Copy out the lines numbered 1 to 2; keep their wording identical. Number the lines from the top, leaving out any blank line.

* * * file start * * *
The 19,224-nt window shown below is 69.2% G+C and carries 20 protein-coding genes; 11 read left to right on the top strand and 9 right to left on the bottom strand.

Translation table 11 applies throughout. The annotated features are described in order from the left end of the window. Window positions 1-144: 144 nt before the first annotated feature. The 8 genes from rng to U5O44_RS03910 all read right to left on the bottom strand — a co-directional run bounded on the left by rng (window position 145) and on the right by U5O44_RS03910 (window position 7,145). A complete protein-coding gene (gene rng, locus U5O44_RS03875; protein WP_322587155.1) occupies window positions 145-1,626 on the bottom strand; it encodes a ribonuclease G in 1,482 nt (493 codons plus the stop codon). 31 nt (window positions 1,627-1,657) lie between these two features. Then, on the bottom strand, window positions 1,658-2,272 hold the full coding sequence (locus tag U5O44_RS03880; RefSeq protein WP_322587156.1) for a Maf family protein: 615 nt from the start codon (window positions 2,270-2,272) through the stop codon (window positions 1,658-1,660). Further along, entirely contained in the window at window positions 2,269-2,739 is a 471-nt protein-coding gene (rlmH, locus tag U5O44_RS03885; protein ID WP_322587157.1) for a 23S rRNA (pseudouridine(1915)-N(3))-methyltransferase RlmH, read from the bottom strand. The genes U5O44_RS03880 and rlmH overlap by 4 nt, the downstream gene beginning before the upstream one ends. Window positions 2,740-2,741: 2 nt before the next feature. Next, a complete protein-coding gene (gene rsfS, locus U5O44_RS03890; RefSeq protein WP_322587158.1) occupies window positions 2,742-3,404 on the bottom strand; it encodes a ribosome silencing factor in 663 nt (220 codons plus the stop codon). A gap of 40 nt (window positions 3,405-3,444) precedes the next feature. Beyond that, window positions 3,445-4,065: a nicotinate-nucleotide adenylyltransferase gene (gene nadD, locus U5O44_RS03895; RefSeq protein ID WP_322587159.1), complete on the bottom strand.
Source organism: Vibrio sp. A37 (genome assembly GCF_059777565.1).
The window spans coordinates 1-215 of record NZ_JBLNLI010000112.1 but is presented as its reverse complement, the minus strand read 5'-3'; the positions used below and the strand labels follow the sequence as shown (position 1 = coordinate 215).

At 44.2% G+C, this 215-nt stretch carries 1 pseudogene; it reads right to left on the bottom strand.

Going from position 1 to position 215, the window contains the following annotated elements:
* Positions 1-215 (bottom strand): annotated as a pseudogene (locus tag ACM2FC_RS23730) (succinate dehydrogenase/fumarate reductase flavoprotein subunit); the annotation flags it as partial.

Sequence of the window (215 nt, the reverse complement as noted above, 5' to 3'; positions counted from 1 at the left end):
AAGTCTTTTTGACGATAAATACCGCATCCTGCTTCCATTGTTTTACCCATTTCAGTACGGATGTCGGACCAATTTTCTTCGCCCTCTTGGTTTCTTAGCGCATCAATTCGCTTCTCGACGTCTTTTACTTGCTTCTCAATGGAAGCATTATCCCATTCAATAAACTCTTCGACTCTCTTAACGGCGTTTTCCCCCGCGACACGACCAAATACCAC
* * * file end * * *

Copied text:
The 19,224-nt window shown below is 69.2% G+C and carries 20 protein-coding genes; 11 read left to right on the top strand and 9 right to left on the bottom strand.

Translation table 11 applies throughout. The annotated features are described in order from the left end of the window. Window positions 1-144: 144 nt before the first annotated feature. The 8 genes from rng to U5O44_RS03910 all read right to left on the bottom strand — a co-directional run bounded on the left by rng (window position 145) and on the right by U5O44_RS03910 (window position 7,145). A complete protein-coding gene (gene rng, locus U5O44_RS03875; protein WP_322587155.1) occupies window positions 145-1,626 on the bottom strand; it encodes a ribonuclease G in 1,482 nt (493 codons plus the stop codon). 31 nt (window positions 1,627-1,657) lie between these two features. Then, on the bottom strand, window positions 1,658-2,272 hold the full coding sequence (locus tag U5O44_RS03880; RefSeq protein WP_322587156.1) for a Maf family protein: 615 nt from the start codon (window positions 2,270-2,272) through the stop codon (window positions 1,658-1,660). Further along, entirely contained in the window at window positions 2,269-2,739 is a 471-nt protein-coding gene (rlmH, locus tag U5O44_RS03885; protein ID WP_322587157.1) for a 23S rRNA (pseudouridine(1915)-N(3))-methyltransferase RlmH, read from the bottom strand. The genes U5O44_RS03880 and rlmH overlap by 4 nt, the downstream gene beginning before the upstream one ends. Window positions 2,740-2,741: 2 nt before the next feature. Next, a complete protein-coding gene (gene rsfS, locus U5O44_RS03890; RefSeq protein WP_322587158.1) occupies window positions 2,742-3,404 on the bottom strand; it encodes a ribosome silencing factor in 663 nt (220 codons plus the stop codon). A gap of 40 nt (window positions 3,405-3,444) precedes the next feature. Beyond that, window positions 3,445-4,065: a nicotinate-nucleotide adenylyltransferase gene (gene nadD, locus U5O44_RS03895; RefSeq protein ID WP_322587159.1), complete on the bottom strand.